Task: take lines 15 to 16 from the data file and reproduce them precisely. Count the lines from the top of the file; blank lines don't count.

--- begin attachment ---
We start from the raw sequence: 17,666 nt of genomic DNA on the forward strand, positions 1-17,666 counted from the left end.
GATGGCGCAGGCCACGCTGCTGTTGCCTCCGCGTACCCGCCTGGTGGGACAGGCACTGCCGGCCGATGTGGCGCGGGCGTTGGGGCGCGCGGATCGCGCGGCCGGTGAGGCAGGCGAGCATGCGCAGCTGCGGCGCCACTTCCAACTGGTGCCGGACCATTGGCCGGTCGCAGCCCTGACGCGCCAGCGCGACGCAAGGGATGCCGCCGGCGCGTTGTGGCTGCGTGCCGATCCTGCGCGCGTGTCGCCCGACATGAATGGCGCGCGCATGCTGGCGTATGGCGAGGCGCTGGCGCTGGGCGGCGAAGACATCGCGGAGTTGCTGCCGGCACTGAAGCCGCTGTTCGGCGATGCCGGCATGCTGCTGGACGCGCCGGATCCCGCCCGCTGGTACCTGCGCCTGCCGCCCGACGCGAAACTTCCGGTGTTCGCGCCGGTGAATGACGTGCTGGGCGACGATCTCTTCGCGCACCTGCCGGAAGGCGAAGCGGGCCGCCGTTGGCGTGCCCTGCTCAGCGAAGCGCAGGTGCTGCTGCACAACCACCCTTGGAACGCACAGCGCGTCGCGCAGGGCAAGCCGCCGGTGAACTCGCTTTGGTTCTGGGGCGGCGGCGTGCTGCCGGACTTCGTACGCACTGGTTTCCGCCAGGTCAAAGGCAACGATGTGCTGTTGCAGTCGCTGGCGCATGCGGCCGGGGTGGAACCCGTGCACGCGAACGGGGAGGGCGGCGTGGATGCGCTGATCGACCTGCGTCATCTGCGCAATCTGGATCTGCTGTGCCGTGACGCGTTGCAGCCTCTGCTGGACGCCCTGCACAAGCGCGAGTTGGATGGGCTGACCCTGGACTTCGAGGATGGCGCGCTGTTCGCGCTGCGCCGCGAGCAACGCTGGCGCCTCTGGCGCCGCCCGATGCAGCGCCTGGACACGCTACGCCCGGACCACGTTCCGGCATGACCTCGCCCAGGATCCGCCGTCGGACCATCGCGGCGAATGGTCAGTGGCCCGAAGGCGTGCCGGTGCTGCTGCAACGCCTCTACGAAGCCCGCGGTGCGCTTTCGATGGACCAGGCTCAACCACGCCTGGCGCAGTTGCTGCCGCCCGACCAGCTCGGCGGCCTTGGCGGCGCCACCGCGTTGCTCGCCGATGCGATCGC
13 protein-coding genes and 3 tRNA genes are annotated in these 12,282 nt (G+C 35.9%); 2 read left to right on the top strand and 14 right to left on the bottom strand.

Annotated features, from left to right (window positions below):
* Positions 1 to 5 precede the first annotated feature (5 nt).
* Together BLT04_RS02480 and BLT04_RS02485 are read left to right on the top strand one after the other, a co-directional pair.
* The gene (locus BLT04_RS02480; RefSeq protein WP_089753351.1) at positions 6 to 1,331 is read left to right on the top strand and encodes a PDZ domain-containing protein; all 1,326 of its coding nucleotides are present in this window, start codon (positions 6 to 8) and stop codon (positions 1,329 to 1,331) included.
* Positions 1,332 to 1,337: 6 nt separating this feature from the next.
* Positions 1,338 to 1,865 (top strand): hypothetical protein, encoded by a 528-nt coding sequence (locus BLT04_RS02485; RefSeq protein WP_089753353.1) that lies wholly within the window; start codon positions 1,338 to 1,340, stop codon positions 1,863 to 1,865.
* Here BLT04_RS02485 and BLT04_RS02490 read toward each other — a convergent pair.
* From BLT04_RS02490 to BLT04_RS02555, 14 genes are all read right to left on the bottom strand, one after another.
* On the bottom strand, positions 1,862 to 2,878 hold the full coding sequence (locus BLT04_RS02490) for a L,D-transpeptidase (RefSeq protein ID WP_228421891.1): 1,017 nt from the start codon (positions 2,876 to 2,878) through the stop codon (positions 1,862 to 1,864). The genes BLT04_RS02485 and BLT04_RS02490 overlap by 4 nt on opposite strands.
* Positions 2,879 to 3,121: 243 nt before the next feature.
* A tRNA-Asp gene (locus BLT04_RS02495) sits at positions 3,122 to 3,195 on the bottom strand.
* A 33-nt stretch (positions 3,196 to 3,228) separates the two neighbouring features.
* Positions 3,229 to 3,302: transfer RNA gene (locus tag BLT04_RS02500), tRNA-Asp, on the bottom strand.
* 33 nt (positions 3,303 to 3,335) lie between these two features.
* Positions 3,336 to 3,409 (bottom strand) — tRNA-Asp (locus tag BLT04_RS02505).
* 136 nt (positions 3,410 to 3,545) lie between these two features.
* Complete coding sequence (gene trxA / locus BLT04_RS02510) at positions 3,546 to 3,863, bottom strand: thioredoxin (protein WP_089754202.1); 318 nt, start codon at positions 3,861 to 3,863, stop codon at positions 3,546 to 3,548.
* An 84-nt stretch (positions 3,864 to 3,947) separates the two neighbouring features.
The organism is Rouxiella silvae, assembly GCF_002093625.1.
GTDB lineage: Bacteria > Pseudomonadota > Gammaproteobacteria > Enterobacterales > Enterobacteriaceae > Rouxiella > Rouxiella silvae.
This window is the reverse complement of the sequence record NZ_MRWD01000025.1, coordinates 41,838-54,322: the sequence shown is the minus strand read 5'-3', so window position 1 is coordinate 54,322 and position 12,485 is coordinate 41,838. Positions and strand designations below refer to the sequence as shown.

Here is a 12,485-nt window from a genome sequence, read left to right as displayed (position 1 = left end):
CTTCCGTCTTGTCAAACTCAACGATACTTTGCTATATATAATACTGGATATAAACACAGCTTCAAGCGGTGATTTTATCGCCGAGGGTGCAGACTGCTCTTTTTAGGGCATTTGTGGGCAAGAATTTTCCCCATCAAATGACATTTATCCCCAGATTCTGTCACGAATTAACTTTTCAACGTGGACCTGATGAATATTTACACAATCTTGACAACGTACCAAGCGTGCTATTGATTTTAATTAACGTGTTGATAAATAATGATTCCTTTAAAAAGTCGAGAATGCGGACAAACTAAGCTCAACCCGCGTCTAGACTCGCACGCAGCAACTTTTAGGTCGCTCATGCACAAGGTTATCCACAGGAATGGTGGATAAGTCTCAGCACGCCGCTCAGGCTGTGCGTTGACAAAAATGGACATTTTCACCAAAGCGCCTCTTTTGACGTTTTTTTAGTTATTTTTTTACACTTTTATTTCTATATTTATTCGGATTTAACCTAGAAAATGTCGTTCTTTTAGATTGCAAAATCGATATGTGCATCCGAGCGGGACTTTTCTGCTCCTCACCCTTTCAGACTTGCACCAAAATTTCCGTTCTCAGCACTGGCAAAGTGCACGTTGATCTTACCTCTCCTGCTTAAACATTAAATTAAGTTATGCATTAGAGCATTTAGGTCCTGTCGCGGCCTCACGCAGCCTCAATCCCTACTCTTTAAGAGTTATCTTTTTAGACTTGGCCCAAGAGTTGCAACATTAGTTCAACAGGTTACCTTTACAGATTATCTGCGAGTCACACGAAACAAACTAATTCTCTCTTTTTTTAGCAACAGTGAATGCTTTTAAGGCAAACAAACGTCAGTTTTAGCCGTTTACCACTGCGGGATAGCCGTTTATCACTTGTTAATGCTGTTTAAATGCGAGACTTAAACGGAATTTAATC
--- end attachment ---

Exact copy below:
* A 33-nt stretch (positions 3,196 to 3,228) separates the two neighbouring features.
* Positions 3,229 to 3,302: transfer RNA gene (locus tag BLT04_RS02500), tRNA-Asp, on the bottom strand.